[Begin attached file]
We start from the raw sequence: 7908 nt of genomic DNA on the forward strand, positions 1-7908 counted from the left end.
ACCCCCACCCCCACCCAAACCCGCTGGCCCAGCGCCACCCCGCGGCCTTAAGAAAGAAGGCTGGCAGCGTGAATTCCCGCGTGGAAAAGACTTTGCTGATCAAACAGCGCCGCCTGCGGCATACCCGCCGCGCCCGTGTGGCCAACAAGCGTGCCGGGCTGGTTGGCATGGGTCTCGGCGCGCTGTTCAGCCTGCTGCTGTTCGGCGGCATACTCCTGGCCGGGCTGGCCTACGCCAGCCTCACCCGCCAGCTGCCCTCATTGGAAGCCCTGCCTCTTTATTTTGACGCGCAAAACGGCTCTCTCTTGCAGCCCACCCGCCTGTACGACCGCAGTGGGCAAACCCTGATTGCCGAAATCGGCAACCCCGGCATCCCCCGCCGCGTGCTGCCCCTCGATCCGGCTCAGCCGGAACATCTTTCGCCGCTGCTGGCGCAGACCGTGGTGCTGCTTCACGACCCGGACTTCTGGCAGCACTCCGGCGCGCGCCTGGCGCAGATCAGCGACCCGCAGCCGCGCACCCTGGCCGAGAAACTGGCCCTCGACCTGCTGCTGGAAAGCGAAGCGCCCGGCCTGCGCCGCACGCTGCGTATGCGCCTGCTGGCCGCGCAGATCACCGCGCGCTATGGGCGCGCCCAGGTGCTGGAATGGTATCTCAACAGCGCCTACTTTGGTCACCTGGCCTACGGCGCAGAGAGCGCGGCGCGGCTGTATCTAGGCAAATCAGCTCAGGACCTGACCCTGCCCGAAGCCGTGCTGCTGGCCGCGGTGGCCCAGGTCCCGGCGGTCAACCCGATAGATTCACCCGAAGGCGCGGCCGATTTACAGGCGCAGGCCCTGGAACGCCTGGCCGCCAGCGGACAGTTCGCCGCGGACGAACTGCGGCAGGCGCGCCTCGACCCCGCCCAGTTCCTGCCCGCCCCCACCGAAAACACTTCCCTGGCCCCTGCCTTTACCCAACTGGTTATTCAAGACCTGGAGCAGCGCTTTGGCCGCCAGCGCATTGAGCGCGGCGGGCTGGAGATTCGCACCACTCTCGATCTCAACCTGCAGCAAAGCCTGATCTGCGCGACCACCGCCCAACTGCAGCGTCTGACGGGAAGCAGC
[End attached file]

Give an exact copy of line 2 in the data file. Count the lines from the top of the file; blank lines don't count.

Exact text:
ACCCCCACCCCCACCCAAACCCGCTGGCCCAGCGCCACCCCGCGGCCTTAAGAAAGAAGGCTGGCAGCGTGAATTCCCGCGTGGAAAAGACTTTGCTGATCAAACAGCGCCGCCTGCGGCATACCCGCCGCGCCCGTGTGGCCAACAAGCGTGCCGGGCTGGTTGGCATGGGTCTCGGCGCGCTGTTCAGCCTGCTGCTGTTCGGCGGCATACTCCTGGCCGGGCTGGCCTACGCCAGCCTCACCCGCCAGCTGCCCTCATTGGAAGCCCTGCCTCTTTATTTTGACGCGCAAAACGGCTCTCTCTTGCAGCCCACCCGCCTGTACGACCGCAGTGGGCAAACCCTGATTGCCGAAATCGGCAACCCCGGCATCCCCCGCCGCGTGCTGCCCCTCGATCCGGCTCAGCCGGAACATCTTTCGCCGCTGCTGGCGCAGACCGTGGTGCTGCTTCACGACCCGGACTTCTGGCAGCACTCCGGCGCGCGCCTGGCGCAGATCAGCGACCCGCAGCCGCGCACCCTGGCCGAGAAACTGGCCCTCGACCTGCTGCTGGAAAGCGAAGCGCCCGGCCTGCGCCGCACGCTGCGTATGCGCCTGCTGGCCGCGCAGATCACCGCGCGCTATGGGCGCGCCCAGGTGCTGGAATGGTATCTCAACAGCGCCTACTTTGGTCACCTGGCCTACGGCGCAGAGAGCGCGGCGCGGCTGTATCTAGGCAAATCAGCTCAGGACCTGACCCTGCCCGAAGCCGTGCTGCTGGCCGCGGTGGCCCAGGTCCCGGCGGTCAACCCGATAGATTCACCCGAAGGCGCGGCCGATTTACAGGCGCAGGCCCTGGAACGCCTGGCCGCCAGCGGACAGTTCGCCGCGGACGAACTGCGGCAGGCGCGCCTCGACCCCGCCCAGTTCCTGCCCGCCCCCACCGAAAACACTTCCCTGGCCCCTGCCTTTACCCAACTGGTTATTCAAGACCTGGAGCAGCGCTTTGGCCGCCAGCGCATTGAGCGCGGCGGGCTGGAGATTCGCACCACTCTCGATCTCAACCTGCAGCAAAGCCTGATCTGCGCGACCACCGCCCAACTGCAGCGTCTGACGGGAAGCAGC